Thanks Brianv17

Wow those are some great times! You’re more in the god category!

Thanks for your post. I appreciate you taking the time to share!

I’m a heavier guy (50 this year). My best time was 6:23. I was around 200 lbs then. Now I am 230. I’ve got a lot of work to do (mostly in the kitchen frankly). Trying get a handle on that.

My last ride was a shameful embarrassing 7:10. I had just gotten over a really bad bike accident (broken collar bone needing surgery and multiple ribs) in May of that same year and didn’t start training again until July. But hey it was freezing cold and raining and lots quit…I didn’t even consider it ;~). Then last year a hernia surgery. This year glute med tendonist. Weights creeped up and likely contributing to the injuries (and bad eating habits). So executive summary…I am a hot mess…lol!

Dispite all that, I’m feeling pretty good about the training this year. I find when I get the training going, I also pay better attention to the diet. Trying to balance a low volume plan with a few weekend rides or rides with my kids. I typically have 3 structured rides and one rec ride a week right now. I’m trying not to go too “weekend warrior” as I am only a few weeks into the plan (even though I am heavy motivated).

I come from years of martial arts and fast twitch training. I fell in love with biking about 8 years ago (even though I kind of suck at it completion wise lol).

@IamDeablo Nice range of gears to work with :+1:. Those should be plenty.
I recently moved to BC (Poco) and love the scenery and choice of mountains to climb or flat quiet roads south towards Whiterock

Losing some weight will make a huge difference. For incentive try wearing a backpack with a few kgs To cycle up some hills and then repeat without it. Amazing difference!

Then it’s just about practice optimizing how you use your gears and building your muscular endurance so you can sustain decent cadence and keeping your heart rate (or % of FTP) From getting too high.
I see plenty of older cyclists (much older than 50) going up those mountains so not sure that’s much of an excuse :wink:

I live in Vancouver and did the Whistler Fondo last year and qualified for the UCI WC.

For this year’s race I had intended to use General build > Rolling Road Race speciality, but would have switched out one of the weekend trainer road rides for Cypress or Mt Seymour or a Triple Crown on the North Shore.

Fingers crossed the UCI just move the race to 2021!

1 Like

Triple crown is the real deal. I haven’t done that one yet. A bit too much tss in one go for me still.

excellent advice

Living in San Francisco, where 50 miles and 4K feet of climbing is a “flat ride”, the keys are:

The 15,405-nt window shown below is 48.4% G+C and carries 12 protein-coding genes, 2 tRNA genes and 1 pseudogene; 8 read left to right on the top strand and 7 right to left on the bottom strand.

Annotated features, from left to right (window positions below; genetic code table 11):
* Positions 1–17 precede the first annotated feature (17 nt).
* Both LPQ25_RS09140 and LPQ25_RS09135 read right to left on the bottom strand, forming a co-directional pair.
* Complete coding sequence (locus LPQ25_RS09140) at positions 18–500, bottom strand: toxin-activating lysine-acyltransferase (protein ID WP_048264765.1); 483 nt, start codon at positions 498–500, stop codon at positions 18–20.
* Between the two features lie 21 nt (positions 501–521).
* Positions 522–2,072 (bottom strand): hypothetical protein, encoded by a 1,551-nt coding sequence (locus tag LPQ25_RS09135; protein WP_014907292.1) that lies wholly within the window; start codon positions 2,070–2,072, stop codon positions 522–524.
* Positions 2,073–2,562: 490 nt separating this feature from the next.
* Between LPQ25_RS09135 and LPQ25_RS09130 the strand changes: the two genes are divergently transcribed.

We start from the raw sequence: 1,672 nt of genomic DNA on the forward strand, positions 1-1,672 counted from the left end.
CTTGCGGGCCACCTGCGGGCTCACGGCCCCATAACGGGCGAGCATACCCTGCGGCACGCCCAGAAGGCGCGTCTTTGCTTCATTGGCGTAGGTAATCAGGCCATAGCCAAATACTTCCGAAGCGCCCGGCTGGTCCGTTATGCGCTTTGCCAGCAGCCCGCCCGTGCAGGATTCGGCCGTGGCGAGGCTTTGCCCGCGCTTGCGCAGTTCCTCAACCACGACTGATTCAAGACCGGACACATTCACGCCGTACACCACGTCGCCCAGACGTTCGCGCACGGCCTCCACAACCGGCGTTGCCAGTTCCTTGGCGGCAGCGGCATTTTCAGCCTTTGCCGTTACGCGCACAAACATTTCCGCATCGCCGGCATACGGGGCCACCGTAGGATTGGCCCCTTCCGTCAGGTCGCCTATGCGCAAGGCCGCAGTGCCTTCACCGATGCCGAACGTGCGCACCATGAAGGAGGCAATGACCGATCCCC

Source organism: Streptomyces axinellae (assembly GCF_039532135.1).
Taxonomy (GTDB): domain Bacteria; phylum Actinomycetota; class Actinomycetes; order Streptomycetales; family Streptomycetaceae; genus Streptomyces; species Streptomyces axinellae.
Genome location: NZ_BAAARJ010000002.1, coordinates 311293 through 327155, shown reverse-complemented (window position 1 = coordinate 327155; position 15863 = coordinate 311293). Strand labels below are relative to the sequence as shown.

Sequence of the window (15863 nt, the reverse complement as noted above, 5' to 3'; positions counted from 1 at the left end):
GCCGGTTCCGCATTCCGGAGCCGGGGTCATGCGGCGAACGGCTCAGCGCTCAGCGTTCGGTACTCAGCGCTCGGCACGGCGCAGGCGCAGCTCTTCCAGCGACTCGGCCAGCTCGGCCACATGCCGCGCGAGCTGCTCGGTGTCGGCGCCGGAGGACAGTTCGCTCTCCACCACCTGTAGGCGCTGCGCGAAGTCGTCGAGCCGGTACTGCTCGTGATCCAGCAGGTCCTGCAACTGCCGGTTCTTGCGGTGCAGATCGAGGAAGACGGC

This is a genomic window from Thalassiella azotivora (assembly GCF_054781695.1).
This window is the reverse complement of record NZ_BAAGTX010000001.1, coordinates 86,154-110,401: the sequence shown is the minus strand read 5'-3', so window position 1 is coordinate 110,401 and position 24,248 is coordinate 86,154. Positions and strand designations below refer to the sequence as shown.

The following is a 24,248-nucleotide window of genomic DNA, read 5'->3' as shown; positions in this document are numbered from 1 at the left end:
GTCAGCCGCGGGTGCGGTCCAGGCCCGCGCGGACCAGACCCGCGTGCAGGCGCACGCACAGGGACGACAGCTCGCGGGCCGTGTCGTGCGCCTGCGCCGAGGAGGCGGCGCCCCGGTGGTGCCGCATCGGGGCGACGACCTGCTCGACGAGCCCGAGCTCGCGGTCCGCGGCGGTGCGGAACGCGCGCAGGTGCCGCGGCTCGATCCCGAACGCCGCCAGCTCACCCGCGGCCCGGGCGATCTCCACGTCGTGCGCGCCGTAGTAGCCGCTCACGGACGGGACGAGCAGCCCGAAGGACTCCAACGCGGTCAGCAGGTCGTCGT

• Just work on bringing up your FTP. Everything else being equal, you will do better with a 250 watt FTP than a 225 watt FTP
  • Make sure you have low enough gears. I run a 50x34, with an 11-30
  • If you can, practice riding climbs the length you will encounter. For me, I’m getting ready for Levi’s Gran Fondo, so I’ve done 40+ minute climbs the last two weekends at just below threshold
  • Figure out your nutrition / hydration

Good luck, and have an awesome time

Ill chime in here with what has worked for me, I have done the Forte a few times and the Fondo once with a roughly 3:30 finishing time.

I would recommend SSB 1 + 2, General build and Rolling road race.

If you are racing the Fondo I would also incorporate some VO2 max for the start, the front pack really hammers up Taylor Way and if you dont have a good supra threshold power you will get dropped.
I averaged 434w for the 2 minutes up that climb then averaged >300 for the next 10 -15 minutes, after that it tends to calm down a bit until closer to Squamish where it gets flat for a few k, if you miss the pack here good luck.

After Squamish its mostly up hill to the finish so there is less drafting but still good to stick with a group. This is also where people start to blow up if they have paced poorly or not been fueling properly.

For fueling I prefer to never stop at rest stops, I take 3 bottles of Beta fuel and a few gels.
The first bottle gets chucked at the first rest stop and they will be handing out gels, clif bloks and water at I think the 4th rest stop? Not positive on the exact one but its once you start climbing for a bit after Squamish.

For the climbing its not too bad, mostly efforts at sweet spot or slightly above FTP for the shorter ones, and you always have time to recover for a minute or two after most of the climbs.

If you have any specific questions let me know, I have done a ton of riding around here :stuck_out_tongue:


I’m on the exact opposite end of the spectrum as you. I’m badly overweight and I find that there isn’t a gear low enough for me. I’m 230 lb and 49 and 31% bf. So I have a lot of work to do in the kitchen.

Fighting repetitive strain issues as well with Glute Med tendonitis being the main one.

Most of my life has been fast twitch explosive training too. So I need to do a “major overhaul” vs a “tune up”. There is no front of the race or hammering up Taylor way here. There is mid pack and hold the f’$k on and pray that I don’t throw up going up Furry Creek…lol. My times have ranged from 6:23 to 7:10 (really, really bad injury that year with multiple fractures). 2017 was my injury year and I went around the corner with the announcer saying “and here we have or last 10 riders”. Tons of quitters that year…so heck at least I wasn’t one of them.

I tend to do a bit better in flatter courses for obvious reasons.

I have a okay amount of explosiveness (1000watts for 1 sec, 600 watts for 10 sec), but after that it drops off very quickly. 233 watts, 20 mins. 195 watts at an hour when I am good shape.

I tend to be a grinder (particularly carrying 230 up to Whistler) and it seems there is no amount of granny gear.

I’m not putting myself down, but that’s what you’ve realistically got to work with :hot_face:

1 Like

We all have to start somewhere mate, no shame in that! Look at it as you can just improve even more :stuck_out_tongue_winking_eye:

2017 was a brutal year, I remember seeing a ton of people abandon because of the very cold rain so a huge kudos for finishing that year!

Considering I broke a collarbone into multiple pieces requiring surgery and 4 ribs in May, I did okay to get through it! LOL.

So what would you do with a badly out of shape dude like me?